Review: '20th Century Women' Starring Annette Bening, Elle Fanning, And Greta Gerwig

Early on in Mike Mills' witty and eloquent new film, 20th Century Women, Dorothea (Annette Bening) comes to the realization that she no longer understands her teenage son, Jamie (Lucas Jade Zumann) and goes seeking help. She turns to the women she knows best: crimson-haired punk artist Abbie (Greta Gerwig), and Jamie's best friend and crush Julie (Elle Fanning), to help shape him into a man. "What does that even mean nowadays?", Dorothea asks.

The answer to that question is what Mills is seeking in his follow-up to Beginners, a film that was a stirring and funny tribute to his father. 20th Century Women is Mills exploring the relationship he had with his mother, and it's clear he didn't have the typical coming-of-age story upbringing, but it was still special and very rewarding. Initially the film will feel as if it's going that route, though, but Mills is too sharp for something so simple. For one thing, this isn't just about Jamie. Everyone in this story navigates an emotional journey, full of moments so small and perfect they could only have been pulled from a deep well of personal memories. As sharply observed as it is incredibly funny, this is Mills and his wonderful cast at their very best.

For the most part, Jamie is the least complex of all the characters presented, and that's not a slight or anything like that. It's just that he is also our window into the lives of these women; we observe them  and all of their quirks, insecurities, and confidences through him. Dorothea is the most fascinating of all. A child of the depression who grew up in the era of free love, she's a mix of old world anxieties and contemporary liberalism, a tough mix to deal with for any kid.  Raising her son in 1979 Santa Barbara. Dorothea sees the need for Jamie to have some kind of male figure in his life, and makes easy friends with just about any man who may fit the bill. That includes handy boarder William (Billy Crudup), who means well but perhaps is too self-involved to go the full mile. No matter how many men pass through her life, it's true that the only man who matters is Jamie, but she senses that connection slipping away.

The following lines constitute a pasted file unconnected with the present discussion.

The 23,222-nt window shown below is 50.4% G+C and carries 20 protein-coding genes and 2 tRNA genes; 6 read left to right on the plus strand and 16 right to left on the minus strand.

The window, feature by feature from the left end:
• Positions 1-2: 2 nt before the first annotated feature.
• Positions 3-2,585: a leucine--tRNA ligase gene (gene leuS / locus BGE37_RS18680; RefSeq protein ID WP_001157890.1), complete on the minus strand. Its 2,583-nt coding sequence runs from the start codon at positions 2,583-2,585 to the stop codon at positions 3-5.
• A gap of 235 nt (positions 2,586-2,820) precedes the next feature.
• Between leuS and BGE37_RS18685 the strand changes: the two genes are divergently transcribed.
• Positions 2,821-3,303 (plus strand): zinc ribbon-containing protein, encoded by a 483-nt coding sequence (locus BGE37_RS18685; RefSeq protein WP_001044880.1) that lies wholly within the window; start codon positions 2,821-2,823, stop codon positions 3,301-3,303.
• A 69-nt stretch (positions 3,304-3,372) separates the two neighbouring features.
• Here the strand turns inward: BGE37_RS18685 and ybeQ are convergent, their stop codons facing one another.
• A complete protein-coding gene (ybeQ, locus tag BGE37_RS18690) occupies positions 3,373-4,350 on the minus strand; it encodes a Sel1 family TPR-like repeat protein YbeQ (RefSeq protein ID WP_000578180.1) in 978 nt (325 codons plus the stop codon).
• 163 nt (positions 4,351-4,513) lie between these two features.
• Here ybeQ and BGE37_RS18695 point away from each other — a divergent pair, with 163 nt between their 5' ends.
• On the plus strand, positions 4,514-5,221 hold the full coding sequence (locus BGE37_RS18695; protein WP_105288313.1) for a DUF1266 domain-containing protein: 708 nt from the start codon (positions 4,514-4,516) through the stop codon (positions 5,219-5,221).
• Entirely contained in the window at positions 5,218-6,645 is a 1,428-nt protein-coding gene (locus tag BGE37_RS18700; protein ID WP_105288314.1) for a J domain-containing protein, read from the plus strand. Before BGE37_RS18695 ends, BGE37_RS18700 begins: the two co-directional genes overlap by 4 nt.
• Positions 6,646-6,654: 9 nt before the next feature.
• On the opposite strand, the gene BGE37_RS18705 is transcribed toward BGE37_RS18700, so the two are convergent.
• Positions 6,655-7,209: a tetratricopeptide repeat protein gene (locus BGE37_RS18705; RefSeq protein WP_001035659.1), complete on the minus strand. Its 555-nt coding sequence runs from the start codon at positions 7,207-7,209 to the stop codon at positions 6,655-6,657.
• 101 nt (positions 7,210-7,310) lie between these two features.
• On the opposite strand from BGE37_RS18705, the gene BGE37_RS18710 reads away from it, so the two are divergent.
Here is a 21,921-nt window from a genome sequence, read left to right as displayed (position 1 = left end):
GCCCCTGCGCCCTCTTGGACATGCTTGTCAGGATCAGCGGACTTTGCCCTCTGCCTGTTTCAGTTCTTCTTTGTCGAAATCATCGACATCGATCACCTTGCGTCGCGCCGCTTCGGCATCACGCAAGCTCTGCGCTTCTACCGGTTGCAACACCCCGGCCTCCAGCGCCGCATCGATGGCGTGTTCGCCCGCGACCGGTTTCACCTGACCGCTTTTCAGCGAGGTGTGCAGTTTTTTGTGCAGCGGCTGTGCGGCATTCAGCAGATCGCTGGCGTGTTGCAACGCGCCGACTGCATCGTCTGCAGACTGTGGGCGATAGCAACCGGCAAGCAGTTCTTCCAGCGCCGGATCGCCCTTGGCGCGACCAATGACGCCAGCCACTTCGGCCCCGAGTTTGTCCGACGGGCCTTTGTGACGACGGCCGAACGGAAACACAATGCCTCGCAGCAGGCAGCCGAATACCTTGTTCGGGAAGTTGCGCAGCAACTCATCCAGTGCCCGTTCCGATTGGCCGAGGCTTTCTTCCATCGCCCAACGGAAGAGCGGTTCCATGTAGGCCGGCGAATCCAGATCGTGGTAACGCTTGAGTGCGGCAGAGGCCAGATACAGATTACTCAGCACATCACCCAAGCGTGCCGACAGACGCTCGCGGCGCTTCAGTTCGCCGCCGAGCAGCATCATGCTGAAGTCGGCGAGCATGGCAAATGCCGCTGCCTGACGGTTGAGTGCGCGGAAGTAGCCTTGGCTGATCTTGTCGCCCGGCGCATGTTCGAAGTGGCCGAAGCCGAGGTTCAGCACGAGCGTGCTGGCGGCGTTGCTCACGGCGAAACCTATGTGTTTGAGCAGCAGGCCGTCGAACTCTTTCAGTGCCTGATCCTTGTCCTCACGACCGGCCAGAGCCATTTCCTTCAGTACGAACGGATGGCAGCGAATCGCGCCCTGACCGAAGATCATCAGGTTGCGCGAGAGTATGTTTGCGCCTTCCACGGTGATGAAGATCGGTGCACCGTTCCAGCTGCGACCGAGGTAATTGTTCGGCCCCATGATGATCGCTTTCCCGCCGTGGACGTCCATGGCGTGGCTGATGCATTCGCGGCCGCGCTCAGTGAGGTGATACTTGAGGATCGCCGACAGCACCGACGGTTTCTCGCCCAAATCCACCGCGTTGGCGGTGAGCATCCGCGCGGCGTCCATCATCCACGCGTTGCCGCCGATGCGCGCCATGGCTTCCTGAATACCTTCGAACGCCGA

Through his fully-realized characters Mills embraces a number of topics specific to women, from sexism and ageism, to motherhood, to female agency, but you barely notice he's doing it. Just as you never sense Mills aiming for laughs (which makes the movie funnier) you never feel that he's hammering down a point. They happen when you least expect it. The spirited Abbie is a cancer survivor, but learns that she may never be able to have children as a result. The gestures of love she receives from Jamie and Dorothea aren't big, but they are comforting and heartbreaking at the same time.

Julie is probably the most complicated character of all. It may be easy to write her off as just another teenaged girl going through a rebellious phase by sleeping with many of the men she encounters, but she's not that easy to figure out. Some of the film's funniest moments, and most frustrating to guys who have had friends like Julie, are as she constantly rejects Jamie's advances on her. "This was easier when you were little", she says at one point as she's sleeping over in his bed like they've done for years. Of course, Jamie is becoming a man and is confused by the rejection when she sleeps with others she cares far less about. And her explanation, her defense of her behavior, is a full-throated stand to be whoever she wants to be sexually. It's great to see a movie in which all of the female characters display that kind of power to just be themselves without regret, and to teach that lesson to a boy who will carry it with him into manhood, and then hopefully pass it along to his son some day.

Boasting a perfectly-curated score to go along with well-time use of archival footage, Mills beautifully captures the passage of time and the changing tide of an era. The time of free expression is over, giving way to the greed of the Reagan era. Setting the pillars that will build Jamie into his own man is made to feel of vital importance, and a mother's greatest gift to her son. While the ensemble is all terrific, this is really Bening's movie and she has never been better. It's good to see her in a role this vibrant. Even in the down moments she absolutely lights up the screen. While Jamie may be a little bit embarrassed by his Mom, like we all were at his age, I wouldn't have minded if 20th Century Women went on for longer just to keep hanging out with her.

Rating: 4 out of 5